PREVIOUS QUESTION:

 

NEXT QUESTION:

 

Do stress relief techniques affectively treat irritable bowel syndrome with diarrhea (IBS-D)?

ANSWER

The link between stress and IBS is complicated. Stress and related issues like anxiety and depression don’t cause IBS, but they can make symptoms like diarrhea worse. That’s why it’s important to try to find effective ways to manage your mood.

Exercise can help you feel better and improve the way your bowel functions, too. Massage, yoga, hypnotherapy, and forms of talk therapy can help with stress, which may lessen your symptoms.

From: What Is IBS-D? WebMD Medical Reference

SOURCES:

Canavan, C. , 2014. Clinical Epidemiology

Cleveland Clinic: "IBS."

Crohn's & Colitis Foundation of America: "Inflammatory Bowel Disease and Irritable Bowel Syndrome: Similarities and Differences."

FDA: "FDA Approves Two New Therapies to Treat IBS-D."

International Foundation for Functional Gastrointestinal Disorders: "IBS With Diarrhea," "What Is the Relationship of Stress to IBS?"

Office on Women's Health, U.S. Department of Health and Human Services: "Irritable Bowel Syndrome (IBS) Fact Sheet."

Arun Swaminath, MD, gastroenterologist, Lenox Hill Hospital in New York City.

Reviewed by Minesh Khatri on February 25, 2018

SOURCES:

Canavan, C. , 2014. Clinical Epidemiology

Cleveland Clinic: "IBS."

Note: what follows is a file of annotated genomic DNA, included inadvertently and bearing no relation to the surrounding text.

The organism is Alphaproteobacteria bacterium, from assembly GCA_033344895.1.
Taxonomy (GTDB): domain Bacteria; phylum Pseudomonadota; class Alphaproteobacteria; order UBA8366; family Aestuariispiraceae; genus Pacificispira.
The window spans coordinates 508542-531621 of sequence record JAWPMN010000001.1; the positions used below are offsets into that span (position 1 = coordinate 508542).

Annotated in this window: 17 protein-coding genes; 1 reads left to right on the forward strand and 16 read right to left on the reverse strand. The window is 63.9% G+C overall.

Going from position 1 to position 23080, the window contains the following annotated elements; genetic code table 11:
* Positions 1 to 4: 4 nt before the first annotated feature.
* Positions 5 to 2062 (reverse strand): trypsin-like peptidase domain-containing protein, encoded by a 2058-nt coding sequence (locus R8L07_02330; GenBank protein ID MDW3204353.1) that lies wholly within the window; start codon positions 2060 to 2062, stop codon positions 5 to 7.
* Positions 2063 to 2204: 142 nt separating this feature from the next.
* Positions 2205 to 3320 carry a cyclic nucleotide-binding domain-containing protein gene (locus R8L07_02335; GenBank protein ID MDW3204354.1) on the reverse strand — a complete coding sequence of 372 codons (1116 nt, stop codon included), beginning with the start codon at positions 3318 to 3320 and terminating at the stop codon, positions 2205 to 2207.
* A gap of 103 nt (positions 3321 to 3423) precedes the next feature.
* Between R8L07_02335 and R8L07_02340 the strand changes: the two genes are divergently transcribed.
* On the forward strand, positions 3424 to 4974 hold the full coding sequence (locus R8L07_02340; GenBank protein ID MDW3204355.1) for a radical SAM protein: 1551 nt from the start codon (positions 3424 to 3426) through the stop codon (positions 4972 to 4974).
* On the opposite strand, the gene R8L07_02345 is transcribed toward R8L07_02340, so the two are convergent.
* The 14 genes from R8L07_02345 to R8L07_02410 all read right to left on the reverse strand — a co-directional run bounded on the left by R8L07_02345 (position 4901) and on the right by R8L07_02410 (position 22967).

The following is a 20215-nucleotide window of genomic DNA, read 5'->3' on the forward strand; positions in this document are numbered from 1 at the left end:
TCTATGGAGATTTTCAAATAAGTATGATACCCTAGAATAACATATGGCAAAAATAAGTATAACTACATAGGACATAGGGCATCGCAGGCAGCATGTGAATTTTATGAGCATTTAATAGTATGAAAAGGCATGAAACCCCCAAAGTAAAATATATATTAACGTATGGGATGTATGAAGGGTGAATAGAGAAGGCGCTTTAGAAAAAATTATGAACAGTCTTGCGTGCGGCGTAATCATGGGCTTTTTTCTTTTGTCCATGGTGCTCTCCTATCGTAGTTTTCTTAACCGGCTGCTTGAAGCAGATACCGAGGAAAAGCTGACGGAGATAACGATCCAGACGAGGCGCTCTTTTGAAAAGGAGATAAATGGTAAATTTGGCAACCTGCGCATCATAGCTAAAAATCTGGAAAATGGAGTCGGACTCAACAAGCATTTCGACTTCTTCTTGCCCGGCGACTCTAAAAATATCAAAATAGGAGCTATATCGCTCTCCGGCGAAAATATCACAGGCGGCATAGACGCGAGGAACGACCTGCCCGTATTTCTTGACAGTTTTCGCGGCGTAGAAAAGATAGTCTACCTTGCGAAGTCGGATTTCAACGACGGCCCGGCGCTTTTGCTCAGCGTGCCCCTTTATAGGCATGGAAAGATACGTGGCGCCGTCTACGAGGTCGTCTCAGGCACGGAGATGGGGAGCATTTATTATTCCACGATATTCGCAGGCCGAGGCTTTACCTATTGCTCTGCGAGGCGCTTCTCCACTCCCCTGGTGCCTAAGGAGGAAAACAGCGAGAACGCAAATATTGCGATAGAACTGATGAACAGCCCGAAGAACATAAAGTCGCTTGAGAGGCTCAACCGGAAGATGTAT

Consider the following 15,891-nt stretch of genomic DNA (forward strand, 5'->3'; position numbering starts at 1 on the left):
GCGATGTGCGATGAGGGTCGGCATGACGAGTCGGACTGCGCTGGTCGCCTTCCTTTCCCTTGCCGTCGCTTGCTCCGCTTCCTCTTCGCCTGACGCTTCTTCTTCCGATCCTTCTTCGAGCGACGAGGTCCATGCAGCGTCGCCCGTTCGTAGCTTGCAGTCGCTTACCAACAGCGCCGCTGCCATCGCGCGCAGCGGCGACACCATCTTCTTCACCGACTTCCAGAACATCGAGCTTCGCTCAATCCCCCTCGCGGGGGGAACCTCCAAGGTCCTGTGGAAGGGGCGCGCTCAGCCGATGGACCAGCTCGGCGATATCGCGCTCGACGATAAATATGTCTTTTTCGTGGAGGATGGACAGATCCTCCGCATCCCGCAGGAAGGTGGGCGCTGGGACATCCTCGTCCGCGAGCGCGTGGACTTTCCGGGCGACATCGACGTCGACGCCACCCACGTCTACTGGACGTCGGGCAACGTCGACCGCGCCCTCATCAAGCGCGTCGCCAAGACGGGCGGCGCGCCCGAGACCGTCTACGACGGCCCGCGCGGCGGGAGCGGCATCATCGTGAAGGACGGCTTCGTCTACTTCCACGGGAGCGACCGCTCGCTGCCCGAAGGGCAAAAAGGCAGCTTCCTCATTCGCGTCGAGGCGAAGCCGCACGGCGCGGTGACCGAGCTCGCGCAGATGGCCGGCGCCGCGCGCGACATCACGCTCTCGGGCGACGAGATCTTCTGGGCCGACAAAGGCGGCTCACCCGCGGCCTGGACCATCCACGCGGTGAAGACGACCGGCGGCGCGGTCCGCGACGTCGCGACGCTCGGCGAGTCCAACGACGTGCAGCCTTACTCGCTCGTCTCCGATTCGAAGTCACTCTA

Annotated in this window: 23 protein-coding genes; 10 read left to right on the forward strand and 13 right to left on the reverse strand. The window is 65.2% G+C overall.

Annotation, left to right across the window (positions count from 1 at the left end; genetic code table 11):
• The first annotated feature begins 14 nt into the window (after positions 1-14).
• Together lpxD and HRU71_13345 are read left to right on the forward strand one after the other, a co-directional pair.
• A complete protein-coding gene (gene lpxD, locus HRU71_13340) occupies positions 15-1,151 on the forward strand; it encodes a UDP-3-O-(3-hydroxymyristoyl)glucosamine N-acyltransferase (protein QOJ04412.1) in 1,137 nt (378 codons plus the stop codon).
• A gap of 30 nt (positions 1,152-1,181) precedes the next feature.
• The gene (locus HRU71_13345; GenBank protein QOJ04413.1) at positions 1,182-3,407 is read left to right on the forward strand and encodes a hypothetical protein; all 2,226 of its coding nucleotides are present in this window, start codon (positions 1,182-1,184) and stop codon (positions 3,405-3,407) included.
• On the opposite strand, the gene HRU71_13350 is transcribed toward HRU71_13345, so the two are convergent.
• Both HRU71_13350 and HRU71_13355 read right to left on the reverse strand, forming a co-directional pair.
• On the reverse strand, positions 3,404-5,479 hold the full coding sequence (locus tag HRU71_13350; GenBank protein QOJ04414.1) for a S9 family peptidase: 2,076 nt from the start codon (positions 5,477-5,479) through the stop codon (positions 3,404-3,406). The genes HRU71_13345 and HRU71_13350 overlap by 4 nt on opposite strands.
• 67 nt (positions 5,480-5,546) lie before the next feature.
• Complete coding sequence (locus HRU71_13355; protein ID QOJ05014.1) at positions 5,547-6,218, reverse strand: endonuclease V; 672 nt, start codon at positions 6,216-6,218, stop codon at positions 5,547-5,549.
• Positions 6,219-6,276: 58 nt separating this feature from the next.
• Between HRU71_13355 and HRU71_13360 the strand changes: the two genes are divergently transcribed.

Crohn's & Colitis Foundation of America: "Inflammatory Bowel Disease and Irritable Bowel Syndrome: Similarities and Differences."

FDA: "FDA Approves Two New Therapies to Treat IBS-D."

International Foundation for Functional Gastrointestinal Disorders: "IBS With Diarrhea," "What Is the Relationship of Stress to IBS?"

Office on Women's Health, U.S. Department of Health and Human Services: "Irritable Bowel Syndrome (IBS) Fact Sheet."

Arun Swaminath, MD, gastroenterologist, Lenox Hill Hospital in New York City.

Reviewed by Minesh Khatri on February 25, 2018

NEXT QUESTION:

Do over-the-counter medications affectively treat irritable bowel syndrome with diarrhea (IBS-D)?

WAS THIS ANSWER HELPFUL

THIS TOOL DOES NOT PROVIDE MEDICAL ADVICE. It is intended for general informational purposes only and does not address individual circumstances. It is not a substitute for professional medical advice, diagnosis or treatment and should not be relied on to make decisions about your health. Never ignore professional medical advice in seeking treatment because of something you have read on the WebMD Site. If you think you may have a medical emergency, immediately call your doctor or dial 911.

    This tool does not provide medical advice. See additional information.